Besides the “priesthood revelations,” other important texts defined how the Mormon hierarchy worked and to some degree the associated terminology and theology. Standouts among them are LDS D&C 102 and 112 in the current edition. The first of these concerned the high council system, a formal group taking the place of ad hoc groups of high priests rendering judgement on items of policy, doctrine, procedure, finances and other matters. The high council was a kind of judicial/legislative group that heard cases of complaints between church members, directed funding, regulated local church structure and tried appealed cases from lower forms of discipline like bishop’s courts.
Your October Conference Prep: Textual Origins of LDS Priesthood Organization, Part XVI. Discipline and Succession – Written and Unwritten Rules.
One of the interesting issues raised by the history of Doctrine and Covenants section 107 is the question of a transgressing President of the Church. The November 11 revelation (second half of D&C 107) introduced a church court system (see parts 2 and 3 in the series). The two leading offices in the early (1831) church were the bishop and the president of the high priesthood. The revelation defined a way for each officer to be disciplined, should the need arise. This was to work by using each of the court systems attached to these officers to judge the other.
Your October Conference Prep: Textual Origins of LDS Priesthood Organization, Part XV. Evolution of Discipline.
D&C 107 was a long time in the making and it contains many separate revelations woven together into the whole (and it didn’t finish the story: consider D&C 112 and 124). Witness: The Nov 11 revelation, itself perhaps two separate revelations, the vision of the Seventy, the vision of Adam, the esoterica of bishops, the “book of Enoch” and others. The story is one worth telling, not only to understand the process of revelation, but to understand the way Latter-day Saints speak and how that speech and its understanding were effected by the processes of textual influence.
Your October Conference Prep: Textual Origins of LDS Priesthood Organization, Part XIV. Priesthood Ordination Praxis.
In The Church of Jesus Christ of Latter-day Saints, how is a man ordained to the priesthood? This question is fraught with historical complexity both in the meaning of the terms deployed in that sentence, and the ways in which acceptable practice has evolved over the years.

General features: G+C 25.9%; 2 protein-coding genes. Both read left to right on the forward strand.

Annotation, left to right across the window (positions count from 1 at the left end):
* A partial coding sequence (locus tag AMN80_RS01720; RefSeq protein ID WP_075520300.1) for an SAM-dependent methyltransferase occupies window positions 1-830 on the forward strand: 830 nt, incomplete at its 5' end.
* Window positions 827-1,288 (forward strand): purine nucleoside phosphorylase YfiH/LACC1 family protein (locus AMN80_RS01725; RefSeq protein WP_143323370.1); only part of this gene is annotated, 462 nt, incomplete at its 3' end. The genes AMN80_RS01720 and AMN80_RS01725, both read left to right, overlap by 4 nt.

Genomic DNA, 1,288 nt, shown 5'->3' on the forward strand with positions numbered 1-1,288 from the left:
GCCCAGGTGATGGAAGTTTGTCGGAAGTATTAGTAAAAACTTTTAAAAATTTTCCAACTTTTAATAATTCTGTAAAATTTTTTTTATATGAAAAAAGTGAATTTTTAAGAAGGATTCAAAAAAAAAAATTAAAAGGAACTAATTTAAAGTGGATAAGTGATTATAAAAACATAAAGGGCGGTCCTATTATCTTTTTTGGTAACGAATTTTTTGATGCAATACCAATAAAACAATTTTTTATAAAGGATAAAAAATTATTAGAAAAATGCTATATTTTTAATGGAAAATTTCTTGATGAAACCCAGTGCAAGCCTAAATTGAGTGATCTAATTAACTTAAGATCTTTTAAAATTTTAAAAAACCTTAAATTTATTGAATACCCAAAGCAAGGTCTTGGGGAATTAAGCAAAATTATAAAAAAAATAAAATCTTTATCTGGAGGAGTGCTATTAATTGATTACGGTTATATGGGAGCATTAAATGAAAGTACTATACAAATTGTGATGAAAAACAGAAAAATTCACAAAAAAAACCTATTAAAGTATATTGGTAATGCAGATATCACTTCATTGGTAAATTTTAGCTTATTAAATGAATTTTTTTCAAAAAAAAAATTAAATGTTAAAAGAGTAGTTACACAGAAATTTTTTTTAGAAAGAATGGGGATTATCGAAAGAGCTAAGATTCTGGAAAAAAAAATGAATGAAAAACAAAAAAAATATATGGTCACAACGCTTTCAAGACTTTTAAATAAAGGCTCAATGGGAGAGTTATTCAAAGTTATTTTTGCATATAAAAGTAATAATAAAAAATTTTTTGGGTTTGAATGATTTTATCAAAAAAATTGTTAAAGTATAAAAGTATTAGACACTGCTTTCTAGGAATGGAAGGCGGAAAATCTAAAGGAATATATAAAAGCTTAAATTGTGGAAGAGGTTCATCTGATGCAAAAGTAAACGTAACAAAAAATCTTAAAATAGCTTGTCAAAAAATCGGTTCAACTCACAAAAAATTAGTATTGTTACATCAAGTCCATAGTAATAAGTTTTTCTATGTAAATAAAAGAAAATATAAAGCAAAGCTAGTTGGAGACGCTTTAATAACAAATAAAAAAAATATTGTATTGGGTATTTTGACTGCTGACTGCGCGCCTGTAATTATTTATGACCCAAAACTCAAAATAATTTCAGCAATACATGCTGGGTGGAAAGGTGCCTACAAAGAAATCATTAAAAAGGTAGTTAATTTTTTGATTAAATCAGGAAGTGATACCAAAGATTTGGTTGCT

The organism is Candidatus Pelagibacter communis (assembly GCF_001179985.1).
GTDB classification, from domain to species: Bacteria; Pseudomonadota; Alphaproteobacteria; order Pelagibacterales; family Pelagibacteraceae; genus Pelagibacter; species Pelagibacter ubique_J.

For the first 90 years or so of LDS church organization, priesthood ordination ceremony gradually developed into more or less the following pattern:
By authority of the Holy Priesthood and by the laying on of hands, I ordain you an elder in the Church of Jesus Christ of Latter-day Saints, and confer upon you all the rights, powers keys and authority pertaining to this office and calling in the name of Jesus Christ, Amen.
Your October Conference Prep: Textual Origins of LDS Priesthood Organization, Part XIII. More Editing the 1831 Revelation.
Continued from part 6. No, just kidding. Part 12.
The second part of the November 11, 1831 revelation/D&C 107 was altered in interesting ways when published in 1835 and like the first part, these changes also reflect otherwise unknown revelation(s).
Your October Conference Prep: Textual Origins of LDS Priesthood Organization, Part XII. Editing the 1831 Revelation.
When LDS D&C 107 was printed (as D&C 3) in late summer 1835, it contained both the April 1835 revelation (see part 9 of this post) and the November 11, 1831 revelation conjoined. However the terminology and priesthood architecture of the two revelations were not the same. Meanwhile, the November 11, 1831 revelation was heavily modified in D&C 107 to reflect at least some of the organizational development in the bishopric and president of the high priesthood offices. But the terminological inconsistencies were not made coherent.